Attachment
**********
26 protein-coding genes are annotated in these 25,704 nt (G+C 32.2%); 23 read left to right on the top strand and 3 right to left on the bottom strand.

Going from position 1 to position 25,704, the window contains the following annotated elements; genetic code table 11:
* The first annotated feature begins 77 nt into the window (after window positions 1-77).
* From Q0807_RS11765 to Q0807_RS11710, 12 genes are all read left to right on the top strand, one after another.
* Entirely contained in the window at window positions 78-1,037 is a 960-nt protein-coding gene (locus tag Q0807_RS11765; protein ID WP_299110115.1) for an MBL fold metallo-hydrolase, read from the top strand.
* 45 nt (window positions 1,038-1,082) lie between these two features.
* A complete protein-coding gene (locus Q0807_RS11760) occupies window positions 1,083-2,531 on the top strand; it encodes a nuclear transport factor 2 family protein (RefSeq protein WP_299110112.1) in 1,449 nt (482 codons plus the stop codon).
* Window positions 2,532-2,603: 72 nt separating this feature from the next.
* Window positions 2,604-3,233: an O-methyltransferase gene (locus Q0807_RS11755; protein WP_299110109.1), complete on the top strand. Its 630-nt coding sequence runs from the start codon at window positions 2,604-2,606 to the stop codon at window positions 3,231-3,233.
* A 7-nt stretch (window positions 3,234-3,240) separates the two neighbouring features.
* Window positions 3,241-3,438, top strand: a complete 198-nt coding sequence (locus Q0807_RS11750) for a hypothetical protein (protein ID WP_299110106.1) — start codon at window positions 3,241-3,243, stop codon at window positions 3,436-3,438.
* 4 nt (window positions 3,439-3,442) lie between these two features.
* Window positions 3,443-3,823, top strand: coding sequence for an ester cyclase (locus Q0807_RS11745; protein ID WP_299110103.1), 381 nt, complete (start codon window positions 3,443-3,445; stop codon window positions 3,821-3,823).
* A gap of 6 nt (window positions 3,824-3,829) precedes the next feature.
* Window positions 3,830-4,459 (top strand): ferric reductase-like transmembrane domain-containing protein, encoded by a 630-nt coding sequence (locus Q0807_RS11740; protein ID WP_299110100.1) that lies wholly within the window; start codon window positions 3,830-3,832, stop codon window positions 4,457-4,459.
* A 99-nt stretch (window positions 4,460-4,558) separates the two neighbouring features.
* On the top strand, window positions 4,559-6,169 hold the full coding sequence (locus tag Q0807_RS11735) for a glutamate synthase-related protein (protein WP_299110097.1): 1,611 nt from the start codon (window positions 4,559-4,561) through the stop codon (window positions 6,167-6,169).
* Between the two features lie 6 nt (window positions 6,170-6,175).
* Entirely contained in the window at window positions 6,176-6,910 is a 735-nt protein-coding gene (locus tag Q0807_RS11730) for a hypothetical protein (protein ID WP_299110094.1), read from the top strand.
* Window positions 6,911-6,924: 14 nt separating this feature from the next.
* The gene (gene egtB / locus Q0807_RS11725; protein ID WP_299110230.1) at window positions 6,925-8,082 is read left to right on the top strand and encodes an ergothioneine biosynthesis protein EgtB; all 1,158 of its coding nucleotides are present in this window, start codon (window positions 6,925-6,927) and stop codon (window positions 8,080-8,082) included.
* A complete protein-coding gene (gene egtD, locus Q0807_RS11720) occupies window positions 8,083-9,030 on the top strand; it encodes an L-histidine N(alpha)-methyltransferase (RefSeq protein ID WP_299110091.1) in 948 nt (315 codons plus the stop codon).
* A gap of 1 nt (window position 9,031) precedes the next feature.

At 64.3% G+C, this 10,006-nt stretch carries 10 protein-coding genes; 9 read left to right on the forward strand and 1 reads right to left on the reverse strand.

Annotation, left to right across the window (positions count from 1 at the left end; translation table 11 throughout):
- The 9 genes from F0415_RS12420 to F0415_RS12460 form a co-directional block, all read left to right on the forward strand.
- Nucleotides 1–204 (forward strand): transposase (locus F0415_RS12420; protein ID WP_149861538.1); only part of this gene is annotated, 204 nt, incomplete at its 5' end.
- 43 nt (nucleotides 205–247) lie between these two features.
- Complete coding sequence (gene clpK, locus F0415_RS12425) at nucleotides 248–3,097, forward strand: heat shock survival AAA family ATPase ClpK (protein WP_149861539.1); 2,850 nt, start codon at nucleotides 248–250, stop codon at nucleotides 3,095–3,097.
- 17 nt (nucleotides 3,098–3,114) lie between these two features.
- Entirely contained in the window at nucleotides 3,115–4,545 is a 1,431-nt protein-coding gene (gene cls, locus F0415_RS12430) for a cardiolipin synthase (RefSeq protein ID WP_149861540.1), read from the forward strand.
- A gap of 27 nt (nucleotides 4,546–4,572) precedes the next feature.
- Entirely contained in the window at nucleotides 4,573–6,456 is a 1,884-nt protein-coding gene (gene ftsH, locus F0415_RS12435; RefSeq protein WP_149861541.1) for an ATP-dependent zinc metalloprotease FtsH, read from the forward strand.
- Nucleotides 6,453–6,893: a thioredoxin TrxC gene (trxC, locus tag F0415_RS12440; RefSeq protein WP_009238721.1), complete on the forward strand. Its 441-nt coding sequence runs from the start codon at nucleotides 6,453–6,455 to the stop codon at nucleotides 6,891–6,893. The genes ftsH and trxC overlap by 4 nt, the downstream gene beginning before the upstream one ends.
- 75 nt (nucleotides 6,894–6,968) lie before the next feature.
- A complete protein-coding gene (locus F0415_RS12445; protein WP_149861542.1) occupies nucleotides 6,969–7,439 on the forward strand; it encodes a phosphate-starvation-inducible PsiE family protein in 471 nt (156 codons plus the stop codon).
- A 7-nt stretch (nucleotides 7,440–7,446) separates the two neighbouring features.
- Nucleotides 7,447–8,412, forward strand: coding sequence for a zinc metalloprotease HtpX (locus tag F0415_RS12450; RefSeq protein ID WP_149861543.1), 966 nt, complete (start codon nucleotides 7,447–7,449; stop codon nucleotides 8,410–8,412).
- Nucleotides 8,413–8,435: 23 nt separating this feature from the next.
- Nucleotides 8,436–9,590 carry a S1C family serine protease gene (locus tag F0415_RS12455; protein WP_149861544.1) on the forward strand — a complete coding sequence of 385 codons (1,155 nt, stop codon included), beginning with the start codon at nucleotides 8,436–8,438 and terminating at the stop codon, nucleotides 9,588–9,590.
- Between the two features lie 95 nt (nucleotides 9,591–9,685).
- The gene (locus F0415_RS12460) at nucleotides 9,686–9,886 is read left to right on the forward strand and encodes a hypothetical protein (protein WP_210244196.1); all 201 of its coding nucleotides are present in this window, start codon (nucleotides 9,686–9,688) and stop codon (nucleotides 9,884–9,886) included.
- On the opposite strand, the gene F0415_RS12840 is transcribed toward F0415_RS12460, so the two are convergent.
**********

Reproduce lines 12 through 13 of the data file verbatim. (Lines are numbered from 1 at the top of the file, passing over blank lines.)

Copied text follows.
* 4 nt (window positions 3,439-3,442) lie between these two features.
* Window positions 3,443-3,823, top strand: coding sequence for an ester cyclase (locus Q0807_RS11745; protein ID WP_299110103.1), 381 nt, complete (start codon window positions 3,443-3,445; stop codon window positions 3,821-3,823).